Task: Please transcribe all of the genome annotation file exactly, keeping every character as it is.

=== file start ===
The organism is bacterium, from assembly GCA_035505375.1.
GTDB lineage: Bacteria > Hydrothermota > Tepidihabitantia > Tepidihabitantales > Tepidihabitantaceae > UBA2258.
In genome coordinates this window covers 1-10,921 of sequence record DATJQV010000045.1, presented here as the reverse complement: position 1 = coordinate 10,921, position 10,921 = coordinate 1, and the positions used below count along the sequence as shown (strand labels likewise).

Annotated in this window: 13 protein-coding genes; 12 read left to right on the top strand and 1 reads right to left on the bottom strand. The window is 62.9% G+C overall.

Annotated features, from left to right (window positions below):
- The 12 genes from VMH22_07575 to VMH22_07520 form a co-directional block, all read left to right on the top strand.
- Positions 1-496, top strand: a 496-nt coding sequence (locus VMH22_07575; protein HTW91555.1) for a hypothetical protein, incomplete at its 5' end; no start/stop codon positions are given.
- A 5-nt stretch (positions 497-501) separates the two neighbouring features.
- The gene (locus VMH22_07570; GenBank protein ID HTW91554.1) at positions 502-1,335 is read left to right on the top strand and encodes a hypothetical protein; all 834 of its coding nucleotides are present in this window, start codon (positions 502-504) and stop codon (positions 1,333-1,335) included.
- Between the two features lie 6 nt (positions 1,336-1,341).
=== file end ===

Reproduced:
The organism is bacterium, from assembly GCA_035505375.1.
GTDB lineage: Bacteria > Hydrothermota > Tepidihabitantia > Tepidihabitantales > Tepidihabitantaceae > UBA2258.
In genome coordinates this window covers 1-10,921 of sequence record DATJQV010000045.1, presented here as the reverse complement: position 1 = coordinate 10,921, position 10,921 = coordinate 1, and the positions used below count along the sequence as shown (strand labels likewise).

Annotated in this window: 13 protein-coding genes; 12 read left to right on the top strand and 1 reads right to left on the bottom strand. The window is 62.9% G+C overall.

Annotated features, from left to right (window positions below):
- The 12 genes from VMH22_07575 to VMH22_07520 form a co-directional block, all read left to right on the top strand.
- Positions 1-496, top strand: a 496-nt coding sequence (locus VMH22_07575; protein HTW91555.1) for a hypothetical protein, incomplete at its 5' end; no start/stop codon positions are given.
- A 5-nt stretch (positions 497-501) separates the two neighbouring features.
- The gene (locus VMH22_07570; GenBank protein ID HTW91554.1) at positions 502-1,335 is read left to right on the top strand and encodes a hypothetical protein; all 834 of its coding nucleotides are present in this window, start codon (positions 502-504) and stop codon (positions 1,333-1,335) included.
- Between the two features lie 6 nt (positions 1,336-1,341).